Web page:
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Gingrich's Solutions

Former House Speaker Newt Gingrich sounded like a presidential candidate in a speech in Atlanta last night, railing against high taxes and trial lawyers and declaring "tonight and Saturday are the beginning of a movement" at a political convention organized by a group he runs called "American Solutions for the Winning the Future."

"We have to have citizens demand change, because change in America starts from the bottom and works its way up," Gingrich said, standing in front of a huge banner that read "Real Change Requires Real Change."
Gingrich's speech's was the start of a two-day conference that he has dubbed "Solutions Day," that will feature a series of workshops on policy issues in Atlanta.

The event is the latest move by Gingrich both to inject himself into the 2008 Republican nomination process and leave open the possibility of running himself. Throughout the year, Gingrich has castigated the current GOP field for not offering bold enough ideas, not building the kinds of campaigns that can not defeat Hillary Clinton and most recently skipping forums hosted by black and Latino groups, such as a forum last night at Morgan State University that the four leading Republican candidates did not attend.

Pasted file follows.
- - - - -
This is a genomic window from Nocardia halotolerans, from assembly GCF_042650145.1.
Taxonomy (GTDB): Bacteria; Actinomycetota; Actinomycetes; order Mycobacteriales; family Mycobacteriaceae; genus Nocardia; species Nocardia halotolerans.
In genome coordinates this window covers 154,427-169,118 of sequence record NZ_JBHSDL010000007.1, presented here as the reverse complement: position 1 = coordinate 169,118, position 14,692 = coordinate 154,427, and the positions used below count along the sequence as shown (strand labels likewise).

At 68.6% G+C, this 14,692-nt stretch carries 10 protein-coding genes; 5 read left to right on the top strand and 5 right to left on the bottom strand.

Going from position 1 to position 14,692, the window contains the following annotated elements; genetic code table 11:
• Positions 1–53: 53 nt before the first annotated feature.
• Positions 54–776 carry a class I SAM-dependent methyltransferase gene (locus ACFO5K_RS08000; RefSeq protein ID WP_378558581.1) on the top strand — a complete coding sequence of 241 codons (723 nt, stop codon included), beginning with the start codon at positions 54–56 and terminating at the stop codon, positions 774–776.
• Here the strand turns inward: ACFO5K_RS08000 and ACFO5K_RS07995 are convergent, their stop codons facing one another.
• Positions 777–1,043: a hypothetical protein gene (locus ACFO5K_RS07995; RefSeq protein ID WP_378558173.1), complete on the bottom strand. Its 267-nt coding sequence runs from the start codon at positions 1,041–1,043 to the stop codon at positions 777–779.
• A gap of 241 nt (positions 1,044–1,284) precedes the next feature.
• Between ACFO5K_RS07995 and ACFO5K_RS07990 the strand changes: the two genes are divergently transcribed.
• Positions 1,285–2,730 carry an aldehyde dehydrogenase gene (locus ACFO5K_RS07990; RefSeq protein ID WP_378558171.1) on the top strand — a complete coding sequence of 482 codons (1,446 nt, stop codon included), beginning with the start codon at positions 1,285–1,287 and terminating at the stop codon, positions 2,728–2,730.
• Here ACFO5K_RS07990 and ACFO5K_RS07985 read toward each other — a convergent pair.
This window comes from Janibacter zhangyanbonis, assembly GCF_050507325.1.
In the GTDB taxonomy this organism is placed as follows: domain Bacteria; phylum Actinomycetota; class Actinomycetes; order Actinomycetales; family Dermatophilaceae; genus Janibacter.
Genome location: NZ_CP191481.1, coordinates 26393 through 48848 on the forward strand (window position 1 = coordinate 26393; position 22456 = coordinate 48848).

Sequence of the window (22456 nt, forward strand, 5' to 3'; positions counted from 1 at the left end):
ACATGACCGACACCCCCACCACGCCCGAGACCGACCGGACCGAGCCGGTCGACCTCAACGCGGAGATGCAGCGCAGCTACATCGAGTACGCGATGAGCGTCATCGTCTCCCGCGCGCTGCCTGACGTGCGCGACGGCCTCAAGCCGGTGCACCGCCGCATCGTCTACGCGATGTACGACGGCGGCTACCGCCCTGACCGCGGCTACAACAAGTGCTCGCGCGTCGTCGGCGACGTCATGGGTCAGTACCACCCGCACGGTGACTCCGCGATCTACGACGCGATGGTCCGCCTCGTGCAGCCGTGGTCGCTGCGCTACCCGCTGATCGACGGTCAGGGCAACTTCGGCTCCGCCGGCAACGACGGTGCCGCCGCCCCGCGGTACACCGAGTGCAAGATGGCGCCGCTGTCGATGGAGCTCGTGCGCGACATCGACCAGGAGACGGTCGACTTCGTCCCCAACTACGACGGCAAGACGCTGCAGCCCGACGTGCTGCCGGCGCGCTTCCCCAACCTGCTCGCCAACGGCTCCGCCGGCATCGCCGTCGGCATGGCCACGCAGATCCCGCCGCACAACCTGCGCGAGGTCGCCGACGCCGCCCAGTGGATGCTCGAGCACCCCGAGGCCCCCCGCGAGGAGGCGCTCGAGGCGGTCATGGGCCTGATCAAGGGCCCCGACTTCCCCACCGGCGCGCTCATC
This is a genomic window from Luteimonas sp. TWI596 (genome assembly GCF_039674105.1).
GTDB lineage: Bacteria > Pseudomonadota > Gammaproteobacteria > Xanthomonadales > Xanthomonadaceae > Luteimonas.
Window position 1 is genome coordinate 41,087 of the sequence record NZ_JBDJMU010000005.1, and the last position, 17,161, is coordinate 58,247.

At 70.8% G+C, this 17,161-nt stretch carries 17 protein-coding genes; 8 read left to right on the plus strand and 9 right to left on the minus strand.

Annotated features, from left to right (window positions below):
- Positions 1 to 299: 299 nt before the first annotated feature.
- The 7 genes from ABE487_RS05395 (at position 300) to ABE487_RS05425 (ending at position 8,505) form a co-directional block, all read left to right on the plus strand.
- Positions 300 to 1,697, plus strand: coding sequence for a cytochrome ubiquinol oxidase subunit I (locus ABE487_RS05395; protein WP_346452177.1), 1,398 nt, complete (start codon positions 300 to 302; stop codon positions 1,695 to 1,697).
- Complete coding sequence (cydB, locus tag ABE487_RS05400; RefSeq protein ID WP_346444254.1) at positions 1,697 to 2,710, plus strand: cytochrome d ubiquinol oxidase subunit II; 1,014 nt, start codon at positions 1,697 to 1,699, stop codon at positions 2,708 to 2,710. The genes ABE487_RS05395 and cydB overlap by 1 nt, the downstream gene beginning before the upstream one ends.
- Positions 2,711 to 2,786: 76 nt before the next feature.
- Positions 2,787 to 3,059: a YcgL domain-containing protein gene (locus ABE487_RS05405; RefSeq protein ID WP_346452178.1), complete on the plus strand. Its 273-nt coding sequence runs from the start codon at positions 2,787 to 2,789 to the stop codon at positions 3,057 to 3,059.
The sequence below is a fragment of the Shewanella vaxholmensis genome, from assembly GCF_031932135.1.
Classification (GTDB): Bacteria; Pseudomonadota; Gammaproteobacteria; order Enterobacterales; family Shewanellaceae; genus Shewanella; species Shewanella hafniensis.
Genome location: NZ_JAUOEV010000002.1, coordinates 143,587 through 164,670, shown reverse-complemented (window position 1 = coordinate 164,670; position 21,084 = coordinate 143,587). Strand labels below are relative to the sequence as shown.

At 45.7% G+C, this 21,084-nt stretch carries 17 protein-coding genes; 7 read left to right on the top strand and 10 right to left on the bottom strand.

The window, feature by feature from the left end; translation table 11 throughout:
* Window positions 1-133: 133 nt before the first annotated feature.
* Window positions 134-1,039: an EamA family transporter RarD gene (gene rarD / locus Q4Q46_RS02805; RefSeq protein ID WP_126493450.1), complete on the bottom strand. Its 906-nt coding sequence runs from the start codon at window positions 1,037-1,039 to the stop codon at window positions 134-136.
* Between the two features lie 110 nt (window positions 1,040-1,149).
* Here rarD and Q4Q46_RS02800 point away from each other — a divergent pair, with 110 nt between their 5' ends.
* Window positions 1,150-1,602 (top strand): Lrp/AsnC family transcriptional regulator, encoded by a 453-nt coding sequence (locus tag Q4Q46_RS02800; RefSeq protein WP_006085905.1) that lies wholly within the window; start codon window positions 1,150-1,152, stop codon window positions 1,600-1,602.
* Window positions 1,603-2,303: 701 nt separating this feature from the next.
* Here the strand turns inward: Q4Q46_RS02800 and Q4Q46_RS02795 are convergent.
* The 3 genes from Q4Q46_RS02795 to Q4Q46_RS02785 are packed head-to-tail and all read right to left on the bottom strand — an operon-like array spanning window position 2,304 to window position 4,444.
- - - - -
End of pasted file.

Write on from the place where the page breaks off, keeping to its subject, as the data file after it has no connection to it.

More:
After spending most of the year saying he was unlikely to run for president, earlier this month Gingrich said he would run if his supported pledged to raise him $30 million by November, a staggeringly high sum that would be more than any of the GOP candidates have raised in any three-month period during the nomination process. He would still enter the race with high negatives from his battles with the Clinton administration during the 1990's, although he is still popular among GOP activists.

The events on Saturday, which will be broadcast on the Internet and on the Dish network and Direct TV, will include presentations by former Clinton administration Elaine Kamarck on reinventing the federal bureaucracy and former House Majority Leader Dick Armey on the virtues of the flat tax. Former Arkansas Governor Mike Huckabee, a GOP presidential candidates, is also scheduled to speak

--Perry Bacon Jr.

By Washington Post editors  |  September 27, 2007; 7:53 PM ET
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